Temperament:

He is small and robust, always ready for a game and is loving, with a sweet, alert expression on his face. Even as an adult, his antics and looks make one think that he is just a big puppy.

He makes a wonderful pet and gets on well with adults and children as well as other pets. He is intelligent and can be easily trained, and when you shower him with attention he is a happy, energetic, social, fun-loving dog who goes out of his way to please you and be the perfect pet.

The personality of the Cockapoo isn’t set in stone and while one dog may be territorial and somewhat aggressive, others aren’t. Many dogs simply turn out according to the way they are raised.

The Chow really does look like a small lion with a black tongue. The dog is sturdy and square with erect, small ears on a broad skull. They have a very dense double coat. Their eyes are deep set and look like almonds, while they all have that very distinctive purple or black tongue. Their lips are also distinctive with their blue color. The nose is black, but some Chows might have a blue nose. The tail is curly.

These are medium size dogs when it comes to height and weight, but they are powerfully built for their size. Their power is in their compact body holding the energy and strength of a much larger dog. Its hind legs are almost entirely straight, unusual for any dog. They get their lion appearance from the huge ruff that stands behind their heads. Their chest is broad and deep.

Health Problems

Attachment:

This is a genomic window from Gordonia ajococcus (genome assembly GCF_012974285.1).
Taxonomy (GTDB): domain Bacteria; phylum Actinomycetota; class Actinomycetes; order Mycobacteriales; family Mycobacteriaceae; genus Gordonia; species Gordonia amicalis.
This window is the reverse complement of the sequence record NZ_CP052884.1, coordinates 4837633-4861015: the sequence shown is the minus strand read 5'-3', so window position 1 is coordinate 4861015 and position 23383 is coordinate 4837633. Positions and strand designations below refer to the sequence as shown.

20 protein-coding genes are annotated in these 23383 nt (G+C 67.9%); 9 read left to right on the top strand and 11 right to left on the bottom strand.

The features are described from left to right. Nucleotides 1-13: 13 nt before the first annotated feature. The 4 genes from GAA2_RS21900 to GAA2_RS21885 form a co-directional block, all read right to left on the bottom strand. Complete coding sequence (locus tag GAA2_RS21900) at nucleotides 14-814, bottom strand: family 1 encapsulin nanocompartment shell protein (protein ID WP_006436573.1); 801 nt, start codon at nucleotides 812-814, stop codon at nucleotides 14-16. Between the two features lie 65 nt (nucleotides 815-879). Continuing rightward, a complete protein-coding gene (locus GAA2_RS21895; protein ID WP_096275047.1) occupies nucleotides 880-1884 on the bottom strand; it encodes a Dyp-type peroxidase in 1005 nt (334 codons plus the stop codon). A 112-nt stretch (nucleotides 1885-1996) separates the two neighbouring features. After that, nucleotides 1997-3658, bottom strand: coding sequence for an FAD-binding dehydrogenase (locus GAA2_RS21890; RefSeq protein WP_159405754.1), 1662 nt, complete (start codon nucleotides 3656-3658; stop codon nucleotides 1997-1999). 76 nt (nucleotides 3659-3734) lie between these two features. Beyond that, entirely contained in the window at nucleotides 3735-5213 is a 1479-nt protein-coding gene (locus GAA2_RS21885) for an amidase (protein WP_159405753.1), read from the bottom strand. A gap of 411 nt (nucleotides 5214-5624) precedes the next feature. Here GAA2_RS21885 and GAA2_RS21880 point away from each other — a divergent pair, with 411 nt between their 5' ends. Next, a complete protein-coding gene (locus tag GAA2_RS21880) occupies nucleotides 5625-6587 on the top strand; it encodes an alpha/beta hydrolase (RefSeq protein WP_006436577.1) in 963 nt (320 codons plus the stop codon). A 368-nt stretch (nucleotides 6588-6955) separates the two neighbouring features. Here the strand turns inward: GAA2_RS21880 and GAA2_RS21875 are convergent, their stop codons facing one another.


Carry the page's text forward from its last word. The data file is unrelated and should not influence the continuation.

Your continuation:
The Cockapoo is generally a healthy, good tempered, mix-breed dog and with good care he can live to be anything from 13 – 15 years of age and even older.

Although you’re not likely to find any serious health problems with the Cockapoo, it is wise to know that there are many common dog illnesses that attack any dog, including the Cockapoo. Some of these are hip dysplasia, ear infections, dental disease which can affect other parts of the body as well as eye disorders.

Referring to ear infections, as a long-eared dog, the ears will need to be cleaned with the Cockapoo to avoid ear infections. Simple cleaning methods are explained at the veterinarian. Some eye conditions like progressive retina atrophy are common in both the dogs that make the Cockapoo.

Although an ancient breed that obviously has survived many centuries of trials, the Cho Chow of today is prone to several different health conditions. These include:

Eyelid Entropion

This condition can require surgery to keep the turning eyelid from injuring the eye ball.

Hip Dysplasia

This can cause lameness and arthritis.

Elbow Dysplasia

This can cause lameness and arthritis.

Stomach Cancer

Ear Infections

Make sure you keep the ears clean and keep an eye on them.

Caring The Pet

Grooming:

The Cockapoo can have a long, straightish coat or it can be wavy or curly. The coat will need a good brushing at least twice a week to avoid matting. He may well need a trip to the doggy parlor to have his hair professionally clipped.

What is also noticeable about this dog is that he is odorless too. Bathing him doesn’t have to be a regular occurrence at all, as too much bathing strips the coat of its natural oils, irritating and drying out the skin.

Exercise:

The Cockapoo is an energetic little dog and he will require exercise from you. Make it fun for him seeing that he is a fun loving dog, and take him on walks and have ball games with him.

Diet:

There are many different commercially produced dog foods, and some of the top quality ones offer an excellent mix of meat, fish or poultry in them with vitamins and minerals.

These top quality foods are usually found at your vet or in special pet stores and are not ordinarily found at the supermarket. Make sure to feed your Cockapoo the right amount of food according to the label on the packaging.